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The Plant

Stephen King

  The Plant

  Stephen King

  The Plant

  Stephen King

  January 4, 1981

  Zenith House, Publishers 490 Park Avenue South New York, New York 10017


  I have written a book that you might want to publish. It is very good. It is all scary and all true. It is called True Tales of Demon Infestations. I know all the things in it from first hand. Contents include stories from “The World of Voodoo,” “The World of the Aether,” and “The World of the Living Dead.” I include recipes for some potions as well, but these could be “censored” if you felt they were too dangerous although for most people they won't work at all and in a chapter called “The World of Spells” I explain why.

  I am offering this book for publication now. I am willing to sell all rights (except for movie rights; I will direct the film myself). There are photos if you want them. If you are interested in this book (no other publisher has seen it, I am sending it to you because you are the publishers of Bloody Houses, which was quite good), please answer with the “SASE” I have enclosed. I will send the manuscript with return postage in case you don't like it (or don't understand it). Please respond as soon as possible. I think “multiple submissions” are unethical, but I want to sell True Tales of Demon Infestations as soon as possible. In this book there is some “scary s**t!” If you know what I mean!

  Yours sincerely,

  Carlos Detweiller

  147 E. 14th St., Apt. E

  Central Falls, R. I. 40222

  interoffice memo

  TO: Roger FROM: John RE: Submissions/January 11–15th, 1981

  A new year, and the slush in the slush pile grows ever deeper. I don't know how the rest of your toiling editorial minions are doing, but I continue to roll the existential rock of America's unpublished aspiring-at least my share of it. All of which is only to say that I read my share of crud this week (and no, I haven't been smoking what W. C. Fields called “the illicit sponduix,” either-I'm just having a prolix day).

  With your concurrence, I'm returning 15 book-length manuscripts which arrived unsolicited (see Returns, next page), 7 “outlines and sample chapters” and 4 unidentifiable blobs that look a bit like typescripts. One of them is a book of something called “gay event poetry” called Suck My Big Black Cock, and another, called L'il Lolita, is about a man in love with a first grader. I think. It's written in pencil and it's hard to tell for sure.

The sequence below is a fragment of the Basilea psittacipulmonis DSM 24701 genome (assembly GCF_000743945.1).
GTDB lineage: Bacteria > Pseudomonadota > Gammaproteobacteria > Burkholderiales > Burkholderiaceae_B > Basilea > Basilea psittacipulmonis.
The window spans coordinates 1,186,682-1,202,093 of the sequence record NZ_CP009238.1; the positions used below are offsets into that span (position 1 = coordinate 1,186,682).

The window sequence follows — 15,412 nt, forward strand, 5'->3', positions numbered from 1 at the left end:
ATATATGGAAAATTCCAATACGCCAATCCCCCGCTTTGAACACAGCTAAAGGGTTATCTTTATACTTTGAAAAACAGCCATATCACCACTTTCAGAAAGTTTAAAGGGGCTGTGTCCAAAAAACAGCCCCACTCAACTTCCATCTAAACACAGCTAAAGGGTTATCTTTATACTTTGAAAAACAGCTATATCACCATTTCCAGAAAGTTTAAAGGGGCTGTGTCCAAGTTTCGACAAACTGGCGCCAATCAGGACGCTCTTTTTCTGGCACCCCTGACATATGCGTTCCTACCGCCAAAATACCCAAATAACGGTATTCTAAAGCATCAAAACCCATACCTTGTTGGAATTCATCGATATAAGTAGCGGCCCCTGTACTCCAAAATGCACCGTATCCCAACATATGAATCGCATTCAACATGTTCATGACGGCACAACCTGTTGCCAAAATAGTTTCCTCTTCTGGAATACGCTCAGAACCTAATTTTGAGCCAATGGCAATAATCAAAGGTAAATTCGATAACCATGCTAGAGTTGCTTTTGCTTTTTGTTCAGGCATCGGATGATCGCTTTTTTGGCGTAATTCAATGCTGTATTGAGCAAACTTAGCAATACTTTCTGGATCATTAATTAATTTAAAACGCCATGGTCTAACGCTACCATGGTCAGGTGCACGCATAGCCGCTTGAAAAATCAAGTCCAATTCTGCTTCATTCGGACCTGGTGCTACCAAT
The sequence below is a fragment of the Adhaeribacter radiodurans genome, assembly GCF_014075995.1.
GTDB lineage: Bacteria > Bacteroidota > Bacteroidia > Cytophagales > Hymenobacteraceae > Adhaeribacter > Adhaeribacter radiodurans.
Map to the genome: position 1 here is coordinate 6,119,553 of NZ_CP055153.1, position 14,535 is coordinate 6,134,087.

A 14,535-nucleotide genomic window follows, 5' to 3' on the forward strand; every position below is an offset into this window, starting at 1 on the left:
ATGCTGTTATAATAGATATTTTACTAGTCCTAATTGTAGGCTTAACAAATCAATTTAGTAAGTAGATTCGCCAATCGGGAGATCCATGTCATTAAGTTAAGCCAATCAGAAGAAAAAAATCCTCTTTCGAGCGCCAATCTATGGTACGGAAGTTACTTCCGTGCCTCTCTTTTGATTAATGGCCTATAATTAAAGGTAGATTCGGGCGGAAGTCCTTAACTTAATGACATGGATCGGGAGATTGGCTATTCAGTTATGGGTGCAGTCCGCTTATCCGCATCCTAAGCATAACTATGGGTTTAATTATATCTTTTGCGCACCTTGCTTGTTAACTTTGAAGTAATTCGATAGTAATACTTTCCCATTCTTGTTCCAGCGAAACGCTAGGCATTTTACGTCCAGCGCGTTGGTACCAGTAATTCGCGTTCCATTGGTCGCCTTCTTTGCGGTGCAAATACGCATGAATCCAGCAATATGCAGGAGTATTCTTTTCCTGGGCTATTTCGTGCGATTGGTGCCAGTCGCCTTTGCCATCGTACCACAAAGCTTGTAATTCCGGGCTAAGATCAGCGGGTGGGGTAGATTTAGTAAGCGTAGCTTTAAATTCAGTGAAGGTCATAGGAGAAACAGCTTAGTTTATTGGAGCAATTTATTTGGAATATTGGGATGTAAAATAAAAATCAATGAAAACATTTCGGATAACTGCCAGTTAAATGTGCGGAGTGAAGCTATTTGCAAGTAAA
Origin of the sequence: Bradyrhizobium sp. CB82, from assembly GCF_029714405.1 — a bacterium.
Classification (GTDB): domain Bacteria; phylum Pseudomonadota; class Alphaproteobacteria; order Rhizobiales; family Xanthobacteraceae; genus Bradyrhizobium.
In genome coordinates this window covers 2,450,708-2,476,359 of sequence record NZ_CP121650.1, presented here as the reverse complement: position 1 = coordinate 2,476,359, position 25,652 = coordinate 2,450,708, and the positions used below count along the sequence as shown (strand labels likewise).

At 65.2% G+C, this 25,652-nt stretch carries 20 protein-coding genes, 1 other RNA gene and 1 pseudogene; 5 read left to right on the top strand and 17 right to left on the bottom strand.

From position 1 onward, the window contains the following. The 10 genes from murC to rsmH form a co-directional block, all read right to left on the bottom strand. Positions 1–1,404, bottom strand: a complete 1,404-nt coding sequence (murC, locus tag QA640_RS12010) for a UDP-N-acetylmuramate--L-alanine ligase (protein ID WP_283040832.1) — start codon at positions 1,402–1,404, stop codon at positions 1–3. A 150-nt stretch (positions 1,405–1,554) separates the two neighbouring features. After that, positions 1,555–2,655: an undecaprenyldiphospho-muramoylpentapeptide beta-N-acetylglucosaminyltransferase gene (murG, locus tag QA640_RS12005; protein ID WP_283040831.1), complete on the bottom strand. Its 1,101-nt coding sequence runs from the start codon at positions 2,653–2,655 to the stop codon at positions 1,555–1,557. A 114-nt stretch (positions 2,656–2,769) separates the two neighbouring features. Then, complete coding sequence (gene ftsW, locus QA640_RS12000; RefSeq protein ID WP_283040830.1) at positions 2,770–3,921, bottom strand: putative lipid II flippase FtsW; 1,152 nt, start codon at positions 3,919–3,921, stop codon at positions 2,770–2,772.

Also with your concurrence, I'm asking to see outline and sample chapters on 5 books, including the new bodice-ripper from that bad-tempered librarian in Minnesota (the authors never snoop in your files, do they, boss? Ordinarily it would be a flat submission, but the poor performance of His Flaming Kisses cannot be justified even by our horrible distribution set-up-any word on what's happening with United News Dealers, by the way?). Synopsis for your files (below).

  Last, and probably least, I'm appending an odd little query letter from one Carlos Detweiller of Central Falls, Rhode Island. If I were back at Brown University, happily majoring in English, planning to write great novels, and laboring under the misapprehension that everyone who publishes must be brilliant or at least “real smart,” I'd throw Mr. Detweiller's letter out at once. (Carlos Detweiller? I ask myself even now, as I rattle the keys of this ancient Royal-can that be a real name? Surely not!) Probably I'd use tongs to handle it, just in case the man's obvious dyslexia was catching.

  But two years at Zenith House have changed me, Roger. The scales have fallen from my eyes. You don't really get heavyweights like Milton, Shakespeare, Lawrence, and Faulkner in perspective until you've lunched at Burger Heaven with the author of Rats from Hell or helped the creator of Gash Me, My Darling through her current writer's block. You come to realize that the great edifice of literature has one fuck of a lot more subbasements than you expected when you sneaked your first stroke-book up to your bedroom under your shirt (no I have not been smoking dope!).

  So okay. This guy writes like a moderately bright third-grader (all declarative sentences-his letter has the panache of a heavyset guy walking downstairs in construction boots), but so does Olive Barker, and considering our creaky distribution system, her Windhover series has done quite well. The sentence in the first paragraph which says he knows all of these things “from first hand” suggests he's a ding-dong. You know that. His assertion that he's going to direct the movie suggests that he's a ding-dong with delusions of grandeur. I think we both know that. Further, I'd stake my last pair of skivvies (I'm wearing them, and mighty gray they are!) that, despite his disclaimer, every publisher in New York has seen True Tales of Demon Infestations. Loyalty to one's company can go only so far, chum; not even a moderately bright third-grader would start at Zenith House. I'd guess this letter has been patiently retyped and sent out by the indefatigable (and probably obsessed) Mr. Detweiller at least forty times, starting with Farrar, Straus & Giroux, or maybe even Alfred A. Knopf.

  But I think there's a possibility-albeit an extremely thin one-that Mr. Detweiller may have researched enough material to actually make a book. It would have to be rewritten, of course-his query letter makes that abundantly clear-and the title sucks, but we have several writers on our books who would be more than happy to do a little ghost-writing and pick up a quick $600. (I saw you wince-make that $400. Probably the indefatigable Olive Barker is the best of them. Also, I think Olive has a thing for Valium. Junkies work harder than normal people, boss, as I think you know. At least until they die, and Olive's tough. She doesn't look too good since her stroke-I hate the way the left side of her face just hangs there-but she is tough.)